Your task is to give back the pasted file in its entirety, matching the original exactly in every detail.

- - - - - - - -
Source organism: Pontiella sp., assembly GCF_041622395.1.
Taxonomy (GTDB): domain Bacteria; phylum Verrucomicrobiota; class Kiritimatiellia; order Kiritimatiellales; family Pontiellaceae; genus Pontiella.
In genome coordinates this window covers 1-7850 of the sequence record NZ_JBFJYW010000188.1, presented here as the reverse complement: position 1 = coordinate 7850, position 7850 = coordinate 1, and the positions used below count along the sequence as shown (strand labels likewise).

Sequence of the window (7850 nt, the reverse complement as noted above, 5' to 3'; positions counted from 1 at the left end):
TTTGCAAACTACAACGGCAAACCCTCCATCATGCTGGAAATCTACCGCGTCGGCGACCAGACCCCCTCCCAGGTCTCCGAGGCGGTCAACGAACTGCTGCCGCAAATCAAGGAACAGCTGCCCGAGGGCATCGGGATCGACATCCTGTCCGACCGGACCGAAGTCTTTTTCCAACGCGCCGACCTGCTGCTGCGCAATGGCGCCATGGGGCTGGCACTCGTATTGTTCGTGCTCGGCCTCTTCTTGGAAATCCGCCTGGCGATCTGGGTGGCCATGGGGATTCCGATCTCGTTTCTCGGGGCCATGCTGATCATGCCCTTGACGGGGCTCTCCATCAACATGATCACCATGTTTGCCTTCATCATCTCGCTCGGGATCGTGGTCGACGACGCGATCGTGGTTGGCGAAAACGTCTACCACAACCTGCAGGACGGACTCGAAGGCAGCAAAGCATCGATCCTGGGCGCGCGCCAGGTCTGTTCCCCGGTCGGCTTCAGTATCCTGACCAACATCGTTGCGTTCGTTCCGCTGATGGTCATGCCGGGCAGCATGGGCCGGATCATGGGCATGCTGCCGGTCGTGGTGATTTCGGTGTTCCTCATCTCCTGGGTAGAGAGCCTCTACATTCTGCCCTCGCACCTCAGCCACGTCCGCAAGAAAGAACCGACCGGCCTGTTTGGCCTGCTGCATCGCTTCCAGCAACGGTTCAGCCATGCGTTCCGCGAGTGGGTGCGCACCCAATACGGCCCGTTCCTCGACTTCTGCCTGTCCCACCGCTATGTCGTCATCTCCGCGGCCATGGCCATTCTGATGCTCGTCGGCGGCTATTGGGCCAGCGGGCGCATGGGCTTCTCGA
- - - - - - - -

Source organism: Pontiella sp., assembly GCF_041622395.1.
Taxonomy (GTDB): domain Bacteria; phylum Verrucomicrobiota; class Kiritimatiellia; order Kiritimatiellales; family Pontiellaceae; genus Pontiella.
In genome coordinates this window covers 1-7850 of the sequence record NZ_JBFJYW010000188.1, presented here as the reverse complement: position 1 = coordinate 7850, position 7850 = coordinate 1, and the positions used below count along the sequence as shown (strand labels likewise).

Sequence of the window (7850 nt, the reverse complement as noted above, 5' to 3'; positions counted from 1 at the left end):
TTTGCAAACTACAACGGCAAACCCTCCATCATGCTGGAAATCTACCGCGTCGGCGACCAGACCCCCTCCCAGGTCTCCGAGGCGGTCAACGAACTGCTGCCGCAAATCAAGGAACAGCTGCCCGAGGGCATCGGGATCGACATCCTGTCCGACCGGACCGAAGTCTTTTTCCAACGCGCCGACCTGCTGCTGCGCAATGGCGCCATGGGGCTGGCACTCGTATTGTTCGTGCTCGGCCTCTTCTTGGAAATCCGCCTGGCGATCTGGGTGGCCATGGGGATTCCGATCTCGTTTCTCGGGGCCATGCTGATCATGCCCTTGACGGGGCTCTCCATCAACATGATCACCATGTTTGCCTTCATCATCTCGCTCGGGATCGTGGTCGACGACGCGATCGTGGTTGGCGAAAACGTCTACCACAACCTGCAGGACGGACTCGAAGGCAGCAAAGCATCGATCCTGGGCGCGCGCCAGGTCTGTTCCCCGGTCGGCTTCAGTATCCTGACCAACATCGTTGCGTTCGTTCCGCTGATGGTCATGCCGGGCAGCATGGGCCGGATCATGGGCATGCTGCCGGTCGTGGTGATTTCGGTGTTCCTCATCTCCTGGGTAGAGAGCCTCTACATTCTGCCCTCGCACCTCAGCCACGTCCGCAAGAAAGAACCGACCGGCCTGTTTGGCCTGCTGCATCGCTTCCAGCAACGGTTCAGCCATGCGTTCCGCGAGTGGGTGCGCACCCAATACGGCCCGTTCCTCGACTTCTGCCTGTCCCACCGCTATGTCGTCATCTCCGCGGCCATGGCCATTCTGATGCTCGTCGGCGGCTATTGGGCCAGCGGGCGCATGGGCTTCTCGA